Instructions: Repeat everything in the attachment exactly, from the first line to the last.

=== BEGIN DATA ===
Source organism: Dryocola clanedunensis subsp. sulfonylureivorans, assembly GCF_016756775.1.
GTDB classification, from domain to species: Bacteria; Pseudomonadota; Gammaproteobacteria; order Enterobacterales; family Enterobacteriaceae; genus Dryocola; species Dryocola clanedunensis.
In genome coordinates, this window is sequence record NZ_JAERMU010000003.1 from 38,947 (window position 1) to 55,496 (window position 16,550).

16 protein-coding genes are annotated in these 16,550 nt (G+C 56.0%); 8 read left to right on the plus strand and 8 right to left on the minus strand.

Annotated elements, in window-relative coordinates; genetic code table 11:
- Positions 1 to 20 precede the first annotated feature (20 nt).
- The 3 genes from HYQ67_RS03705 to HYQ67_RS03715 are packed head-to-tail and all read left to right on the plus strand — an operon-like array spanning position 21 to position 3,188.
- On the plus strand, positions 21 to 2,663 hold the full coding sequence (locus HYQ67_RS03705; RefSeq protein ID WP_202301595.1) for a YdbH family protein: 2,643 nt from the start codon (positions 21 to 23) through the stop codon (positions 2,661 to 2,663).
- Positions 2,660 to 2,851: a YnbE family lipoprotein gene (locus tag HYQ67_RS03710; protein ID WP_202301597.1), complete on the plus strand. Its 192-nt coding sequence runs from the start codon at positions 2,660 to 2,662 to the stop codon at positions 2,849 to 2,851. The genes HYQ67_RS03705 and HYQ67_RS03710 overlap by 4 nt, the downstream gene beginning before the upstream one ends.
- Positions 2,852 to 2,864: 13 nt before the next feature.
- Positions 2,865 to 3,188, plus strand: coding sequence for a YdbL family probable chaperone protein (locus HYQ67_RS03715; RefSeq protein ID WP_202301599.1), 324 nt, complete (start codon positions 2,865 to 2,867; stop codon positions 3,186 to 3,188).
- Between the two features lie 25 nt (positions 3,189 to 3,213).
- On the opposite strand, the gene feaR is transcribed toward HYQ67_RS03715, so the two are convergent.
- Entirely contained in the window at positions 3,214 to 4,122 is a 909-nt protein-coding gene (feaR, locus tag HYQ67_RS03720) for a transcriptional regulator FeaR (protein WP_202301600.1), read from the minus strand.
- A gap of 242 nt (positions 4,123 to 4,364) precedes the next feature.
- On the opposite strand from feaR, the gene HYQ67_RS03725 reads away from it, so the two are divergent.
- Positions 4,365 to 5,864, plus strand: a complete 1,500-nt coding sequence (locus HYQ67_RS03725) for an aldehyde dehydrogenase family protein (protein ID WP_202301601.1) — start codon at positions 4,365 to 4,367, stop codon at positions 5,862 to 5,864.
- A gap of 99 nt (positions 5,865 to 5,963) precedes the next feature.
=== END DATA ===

Source organism: Dryocola clanedunensis subsp. sulfonylureivorans, assembly GCF_016756775.1.
GTDB classification, from domain to species: Bacteria; Pseudomonadota; Gammaproteobacteria; order Enterobacterales; family Enterobacteriaceae; genus Dryocola; species Dryocola clanedunensis.
In genome coordinates, this window is sequence record NZ_JAERMU010000003.1 from 38,947 (window position 1) to 55,496 (window position 16,550).

16 protein-coding genes are annotated in these 16,550 nt (G+C 56.0%); 8 read left to right on the plus strand and 8 right to left on the minus strand.

Annotated elements, in window-relative coordinates; genetic code table 11:
- Positions 1 to 20 precede the first annotated feature (20 nt).
- The 3 genes from HYQ67_RS03705 to HYQ67_RS03715 are packed head-to-tail and all read left to right on the plus strand — an operon-like array spanning position 21 to position 3,188.
- On the plus strand, positions 21 to 2,663 hold the full coding sequence (locus HYQ67_RS03705; RefSeq protein ID WP_202301595.1) for a YdbH family protein: 2,643 nt from the start codon (positions 21 to 23) through the stop codon (positions 2,661 to 2,663).
- Positions 2,660 to 2,851: a YnbE family lipoprotein gene (locus tag HYQ67_RS03710; protein ID WP_202301597.1), complete on the plus strand. Its 192-nt coding sequence runs from the start codon at positions 2,660 to 2,662 to the stop codon at positions 2,849 to 2,851. The genes HYQ67_RS03705 and HYQ67_RS03710 overlap by 4 nt, the downstream gene beginning before the upstream one ends.
- Positions 2,852 to 2,864: 13 nt before the next feature.
- Positions 2,865 to 3,188, plus strand: coding sequence for a YdbL family probable chaperone protein (locus HYQ67_RS03715; RefSeq protein ID WP_202301599.1), 324 nt, complete (start codon positions 2,865 to 2,867; stop codon positions 3,186 to 3,188).
- Between the two features lie 25 nt (positions 3,189 to 3,213).
- On the opposite strand, the gene feaR is transcribed toward HYQ67_RS03715, so the two are convergent.
- Entirely contained in the window at positions 3,214 to 4,122 is a 909-nt protein-coding gene (feaR, locus tag HYQ67_RS03720) for a transcriptional regulator FeaR (protein WP_202301600.1), read from the minus strand.
- A gap of 242 nt (positions 4,123 to 4,364) precedes the next feature.
- On the opposite strand from feaR, the gene HYQ67_RS03725 reads away from it, so the two are divergent.
- Positions 4,365 to 5,864, plus strand: a complete 1,500-nt coding sequence (locus HYQ67_RS03725) for an aldehyde dehydrogenase family protein (protein ID WP_202301601.1) — start codon at positions 4,365 to 4,367, stop codon at positions 5,862 to 5,864.
- A gap of 99 nt (positions 5,865 to 5,963) precedes the next feature.